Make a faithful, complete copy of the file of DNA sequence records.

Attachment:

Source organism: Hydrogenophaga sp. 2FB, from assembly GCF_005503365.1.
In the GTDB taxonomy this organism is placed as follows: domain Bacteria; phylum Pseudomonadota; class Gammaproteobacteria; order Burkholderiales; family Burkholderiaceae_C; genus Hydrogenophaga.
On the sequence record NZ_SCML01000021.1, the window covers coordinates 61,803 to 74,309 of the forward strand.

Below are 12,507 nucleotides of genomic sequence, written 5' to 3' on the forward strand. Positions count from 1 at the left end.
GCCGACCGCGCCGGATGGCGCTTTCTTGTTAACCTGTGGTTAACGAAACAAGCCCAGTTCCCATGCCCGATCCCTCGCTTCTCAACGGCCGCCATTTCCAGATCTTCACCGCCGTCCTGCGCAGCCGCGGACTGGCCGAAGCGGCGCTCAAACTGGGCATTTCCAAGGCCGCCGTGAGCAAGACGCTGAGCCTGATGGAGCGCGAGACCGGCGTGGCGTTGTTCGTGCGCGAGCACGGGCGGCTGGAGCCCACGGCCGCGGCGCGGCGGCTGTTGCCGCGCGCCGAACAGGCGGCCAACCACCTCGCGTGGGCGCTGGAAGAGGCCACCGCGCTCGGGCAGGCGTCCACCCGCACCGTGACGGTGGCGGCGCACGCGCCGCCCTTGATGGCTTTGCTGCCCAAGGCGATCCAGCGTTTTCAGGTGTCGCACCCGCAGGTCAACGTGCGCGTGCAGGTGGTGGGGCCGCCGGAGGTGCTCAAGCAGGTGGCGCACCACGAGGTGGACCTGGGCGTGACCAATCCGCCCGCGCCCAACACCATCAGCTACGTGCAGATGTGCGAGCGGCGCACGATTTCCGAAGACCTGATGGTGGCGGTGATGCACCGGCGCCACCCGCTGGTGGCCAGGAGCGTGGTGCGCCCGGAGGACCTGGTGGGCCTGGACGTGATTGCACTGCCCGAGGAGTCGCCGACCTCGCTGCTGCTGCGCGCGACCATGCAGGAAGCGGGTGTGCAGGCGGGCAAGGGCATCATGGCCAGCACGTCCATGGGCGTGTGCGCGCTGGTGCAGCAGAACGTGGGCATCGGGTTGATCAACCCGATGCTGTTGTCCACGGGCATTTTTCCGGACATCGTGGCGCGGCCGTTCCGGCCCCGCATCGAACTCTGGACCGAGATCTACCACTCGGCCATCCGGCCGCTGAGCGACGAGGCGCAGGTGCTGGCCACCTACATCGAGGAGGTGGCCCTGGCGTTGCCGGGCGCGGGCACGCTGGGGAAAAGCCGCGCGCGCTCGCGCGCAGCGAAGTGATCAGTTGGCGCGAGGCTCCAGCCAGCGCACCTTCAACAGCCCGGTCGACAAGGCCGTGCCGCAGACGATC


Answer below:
Source organism: Hydrogenophaga sp. 2FB, from assembly GCF_005503365.1.
In the GTDB taxonomy this organism is placed as follows: domain Bacteria; phylum Pseudomonadota; class Gammaproteobacteria; order Burkholderiales; family Burkholderiaceae_C; genus Hydrogenophaga.
On the sequence record NZ_SCML01000021.1, the window covers coordinates 61,803 to 74,309 of the forward strand.

Below are 12,507 nucleotides of genomic sequence, written 5' to 3' on the forward strand. Positions count from 1 at the left end.
GCCGACCGCGCCGGATGGCGCTTTCTTGTTAACCTGTGGTTAACGAAACAAGCCCAGTTCCCATGCCCGATCCCTCGCTTCTCAACGGCCGCCATTTCCAGATCTTCACCGCCGTCCTGCGCAGCCGCGGACTGGCCGAAGCGGCGCTCAAACTGGGCATTTCCAAGGCCGCCGTGAGCAAGACGCTGAGCCTGATGGAGCGCGAGACCGGCGTGGCGTTGTTCGTGCGCGAGCACGGGCGGCTGGAGCCCACGGCCGCGGCGCGGCGGCTGTTGCCGCGCGCCGAACAGGCGGCCAACCACCTCGCGTGGGCGCTGGAAGAGGCCACCGCGCTCGGGCAGGCGTCCACCCGCACCGTGACGGTGGCGGCGCACGCGCCGCCCTTGATGGCTTTGCTGCCCAAGGCGATCCAGCGTTTTCAGGTGTCGCACCCGCAGGTCAACGTGCGCGTGCAGGTGGTGGGGCCGCCGGAGGTGCTCAAGCAGGTGGCGCACCACGAGGTGGACCTGGGCGTGACCAATCCGCCCGCGCCCAACACCATCAGCTACGTGCAGATGTGCGAGCGGCGCACGATTTCCGAAGACCTGATGGTGGCGGTGATGCACCGGCGCCACCCGCTGGTGGCCAGGAGCGTGGTGCGCCCGGAGGACCTGGTGGGCCTGGACGTGATTGCACTGCCCGAGGAGTCGCCGACCTCGCTGCTGCTGCGCGCGACCATGCAGGAAGCGGGTGTGCAGGCGGGCAAGGGCATCATGGCCAGCACGTCCATGGGCGTGTGCGCGCTGGTGCAGCAGAACGTGGGCATCGGGTTGATCAACCCGATGCTGTTGTCCACGGGCATTTTTCCGGACATCGTGGCGCGGCCGTTCCGGCCCCGCATCGAACTCTGGACCGAGATCTACCACTCGGCCATCCGGCCGCTGAGCGACGAGGCGCAGGTGCTGGCCACCTACATCGAGGAGGTGGCCCTGGCGTTGCCGGGCGCGGGCACGCTGGGGAAAAGCCGCGCGCGCTCGCGCGCAGCGAAGTGATCAGTTGGCGCGAGGCTCCAGCCAGCGCACCTTCAACAGCCCGGTCGACAAGGCCGTGCCGCAGACGATC